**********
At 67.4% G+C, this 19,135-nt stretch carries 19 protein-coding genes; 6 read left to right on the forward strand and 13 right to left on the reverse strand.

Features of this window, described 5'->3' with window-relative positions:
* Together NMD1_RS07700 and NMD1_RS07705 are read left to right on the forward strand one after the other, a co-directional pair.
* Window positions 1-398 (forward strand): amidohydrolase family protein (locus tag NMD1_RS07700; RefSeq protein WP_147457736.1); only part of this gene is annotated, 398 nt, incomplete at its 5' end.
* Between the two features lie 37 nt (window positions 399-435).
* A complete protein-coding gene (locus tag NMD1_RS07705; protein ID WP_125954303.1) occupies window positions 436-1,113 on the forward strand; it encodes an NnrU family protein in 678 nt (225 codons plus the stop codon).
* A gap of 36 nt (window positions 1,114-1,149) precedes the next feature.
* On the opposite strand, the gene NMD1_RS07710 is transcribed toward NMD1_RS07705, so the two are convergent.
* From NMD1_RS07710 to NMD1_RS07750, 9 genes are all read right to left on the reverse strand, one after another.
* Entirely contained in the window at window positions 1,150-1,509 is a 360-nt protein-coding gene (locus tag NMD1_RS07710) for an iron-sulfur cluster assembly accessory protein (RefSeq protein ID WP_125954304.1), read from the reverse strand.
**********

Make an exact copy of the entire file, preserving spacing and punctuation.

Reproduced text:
At 67.4% G+C, this 19,135-nt stretch carries 19 protein-coding genes; 6 read left to right on the forward strand and 13 right to left on the reverse strand.

Features of this window, described 5'->3' with window-relative positions:
* Together NMD1_RS07700 and NMD1_RS07705 are read left to right on the forward strand one after the other, a co-directional pair.
* Window positions 1-398 (forward strand): amidohydrolase family protein (locus tag NMD1_RS07700; RefSeq protein WP_147457736.1); only part of this gene is annotated, 398 nt, incomplete at its 5' end.
* Between the two features lie 37 nt (window positions 399-435).
* A complete protein-coding gene (locus tag NMD1_RS07705; protein ID WP_125954303.1) occupies window positions 436-1,113 on the forward strand; it encodes an NnrU family protein in 678 nt (225 codons plus the stop codon).
* A gap of 36 nt (window positions 1,114-1,149) precedes the next feature.
* On the opposite strand, the gene NMD1_RS07710 is transcribed toward NMD1_RS07705, so the two are convergent.
* From NMD1_RS07710 to NMD1_RS07750, 9 genes are all read right to left on the reverse strand, one after another.
* Entirely contained in the window at window positions 1,150-1,509 is a 360-nt protein-coding gene (locus tag NMD1_RS07710) for an iron-sulfur cluster assembly accessory protein (RefSeq protein ID WP_125954304.1), read from the reverse strand.